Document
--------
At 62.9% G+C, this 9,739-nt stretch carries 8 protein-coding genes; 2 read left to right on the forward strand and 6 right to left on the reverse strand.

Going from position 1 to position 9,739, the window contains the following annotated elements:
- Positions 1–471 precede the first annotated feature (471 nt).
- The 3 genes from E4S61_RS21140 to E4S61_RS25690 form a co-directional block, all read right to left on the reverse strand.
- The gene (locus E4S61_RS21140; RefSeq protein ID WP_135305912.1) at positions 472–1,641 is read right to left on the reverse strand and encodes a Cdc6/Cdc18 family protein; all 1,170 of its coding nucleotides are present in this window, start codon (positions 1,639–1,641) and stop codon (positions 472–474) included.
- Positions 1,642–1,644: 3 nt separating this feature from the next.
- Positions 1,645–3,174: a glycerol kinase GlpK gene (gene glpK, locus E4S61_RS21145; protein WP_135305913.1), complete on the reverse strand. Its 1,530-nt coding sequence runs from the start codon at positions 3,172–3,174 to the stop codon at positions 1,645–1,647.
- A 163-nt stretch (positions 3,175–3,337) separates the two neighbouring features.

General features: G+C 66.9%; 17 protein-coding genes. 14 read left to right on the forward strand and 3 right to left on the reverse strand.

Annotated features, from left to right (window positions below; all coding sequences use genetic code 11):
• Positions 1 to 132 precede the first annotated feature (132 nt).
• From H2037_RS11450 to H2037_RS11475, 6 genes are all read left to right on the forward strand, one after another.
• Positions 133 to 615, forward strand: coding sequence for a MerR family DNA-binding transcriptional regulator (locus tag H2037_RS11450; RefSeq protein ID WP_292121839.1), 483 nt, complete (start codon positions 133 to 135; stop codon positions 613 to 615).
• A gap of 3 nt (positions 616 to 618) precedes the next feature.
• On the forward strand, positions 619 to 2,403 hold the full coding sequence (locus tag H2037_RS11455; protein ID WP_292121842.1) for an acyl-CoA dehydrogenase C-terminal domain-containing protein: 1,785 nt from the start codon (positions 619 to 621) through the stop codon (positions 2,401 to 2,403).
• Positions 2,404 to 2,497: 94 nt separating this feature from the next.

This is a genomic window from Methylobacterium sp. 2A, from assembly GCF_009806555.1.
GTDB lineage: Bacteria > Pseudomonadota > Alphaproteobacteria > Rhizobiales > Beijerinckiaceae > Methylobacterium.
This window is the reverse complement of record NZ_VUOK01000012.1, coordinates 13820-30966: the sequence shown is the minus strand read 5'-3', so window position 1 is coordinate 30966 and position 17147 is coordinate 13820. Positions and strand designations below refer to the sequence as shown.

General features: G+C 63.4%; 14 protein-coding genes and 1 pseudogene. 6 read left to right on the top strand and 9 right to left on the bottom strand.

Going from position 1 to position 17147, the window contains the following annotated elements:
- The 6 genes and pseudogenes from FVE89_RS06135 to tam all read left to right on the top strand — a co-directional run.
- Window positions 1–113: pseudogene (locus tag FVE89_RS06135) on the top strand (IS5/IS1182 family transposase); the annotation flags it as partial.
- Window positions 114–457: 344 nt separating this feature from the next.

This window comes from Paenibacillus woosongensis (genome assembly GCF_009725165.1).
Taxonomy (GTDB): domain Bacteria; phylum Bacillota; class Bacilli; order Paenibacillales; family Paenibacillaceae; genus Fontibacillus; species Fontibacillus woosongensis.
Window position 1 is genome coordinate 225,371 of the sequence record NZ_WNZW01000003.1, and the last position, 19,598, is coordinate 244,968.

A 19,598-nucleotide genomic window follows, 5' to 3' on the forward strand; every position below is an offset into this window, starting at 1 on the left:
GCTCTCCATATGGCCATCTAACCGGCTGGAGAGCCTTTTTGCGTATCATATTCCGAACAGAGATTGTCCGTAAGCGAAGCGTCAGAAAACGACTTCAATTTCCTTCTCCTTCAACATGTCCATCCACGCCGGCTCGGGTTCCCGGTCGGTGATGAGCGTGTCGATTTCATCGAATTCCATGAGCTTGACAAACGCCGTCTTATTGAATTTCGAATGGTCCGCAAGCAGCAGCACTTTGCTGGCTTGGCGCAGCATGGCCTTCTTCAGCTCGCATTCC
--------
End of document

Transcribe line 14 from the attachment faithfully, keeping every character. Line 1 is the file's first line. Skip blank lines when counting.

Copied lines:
• A gap of 3 nt (positions 616 to 618) precedes the next feature.